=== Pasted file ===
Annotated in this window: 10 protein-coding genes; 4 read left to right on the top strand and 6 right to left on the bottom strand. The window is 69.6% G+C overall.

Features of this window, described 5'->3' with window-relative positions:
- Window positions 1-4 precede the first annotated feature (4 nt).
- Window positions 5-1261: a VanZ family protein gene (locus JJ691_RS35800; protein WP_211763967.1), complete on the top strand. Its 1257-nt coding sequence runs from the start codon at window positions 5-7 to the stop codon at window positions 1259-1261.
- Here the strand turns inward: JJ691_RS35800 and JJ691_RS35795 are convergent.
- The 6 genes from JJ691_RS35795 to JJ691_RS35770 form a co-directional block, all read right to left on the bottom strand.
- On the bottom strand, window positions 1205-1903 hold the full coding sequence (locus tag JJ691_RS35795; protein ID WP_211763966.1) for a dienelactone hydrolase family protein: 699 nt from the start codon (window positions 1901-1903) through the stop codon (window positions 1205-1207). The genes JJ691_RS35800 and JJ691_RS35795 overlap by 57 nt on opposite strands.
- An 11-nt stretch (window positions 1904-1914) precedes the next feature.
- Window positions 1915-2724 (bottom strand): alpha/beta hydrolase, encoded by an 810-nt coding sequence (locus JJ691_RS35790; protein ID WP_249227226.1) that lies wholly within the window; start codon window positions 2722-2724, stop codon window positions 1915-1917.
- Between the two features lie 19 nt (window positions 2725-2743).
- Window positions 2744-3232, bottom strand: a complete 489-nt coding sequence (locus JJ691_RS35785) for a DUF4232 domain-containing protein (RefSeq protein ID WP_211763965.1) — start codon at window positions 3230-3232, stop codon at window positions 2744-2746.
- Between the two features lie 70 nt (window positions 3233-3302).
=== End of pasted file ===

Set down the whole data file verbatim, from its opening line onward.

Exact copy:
Annotated in this window: 10 protein-coding genes; 4 read left to right on the top strand and 6 right to left on the bottom strand. The window is 69.6% G+C overall.

Features of this window, described 5'->3' with window-relative positions:
- Window positions 1-4 precede the first annotated feature (4 nt).
- Window positions 5-1261: a VanZ family protein gene (locus JJ691_RS35800; protein WP_211763967.1), complete on the top strand. Its 1257-nt coding sequence runs from the start codon at window positions 5-7 to the stop codon at window positions 1259-1261.
- Here the strand turns inward: JJ691_RS35800 and JJ691_RS35795 are convergent.
- The 6 genes from JJ691_RS35795 to JJ691_RS35770 form a co-directional block, all read right to left on the bottom strand.
- On the bottom strand, window positions 1205-1903 hold the full coding sequence (locus tag JJ691_RS35795; protein ID WP_211763966.1) for a dienelactone hydrolase family protein: 699 nt from the start codon (window positions 1901-1903) through the stop codon (window positions 1205-1207). The genes JJ691_RS35800 and JJ691_RS35795 overlap by 57 nt on opposite strands.
- An 11-nt stretch (window positions 1904-1914) precedes the next feature.
- Window positions 1915-2724 (bottom strand): alpha/beta hydrolase, encoded by an 810-nt coding sequence (locus JJ691_RS35790; protein ID WP_249227226.1) that lies wholly within the window; start codon window positions 2722-2724, stop codon window positions 1915-1917.
- Between the two features lie 19 nt (window positions 2725-2743).
- Window positions 2744-3232, bottom strand: a complete 489-nt coding sequence (locus JJ691_RS35785) for a DUF4232 domain-containing protein (RefSeq protein ID WP_211763965.1) — start codon at window positions 3230-3232, stop codon at window positions 2744-2746.
- Between the two features lie 70 nt (window positions 3233-3302).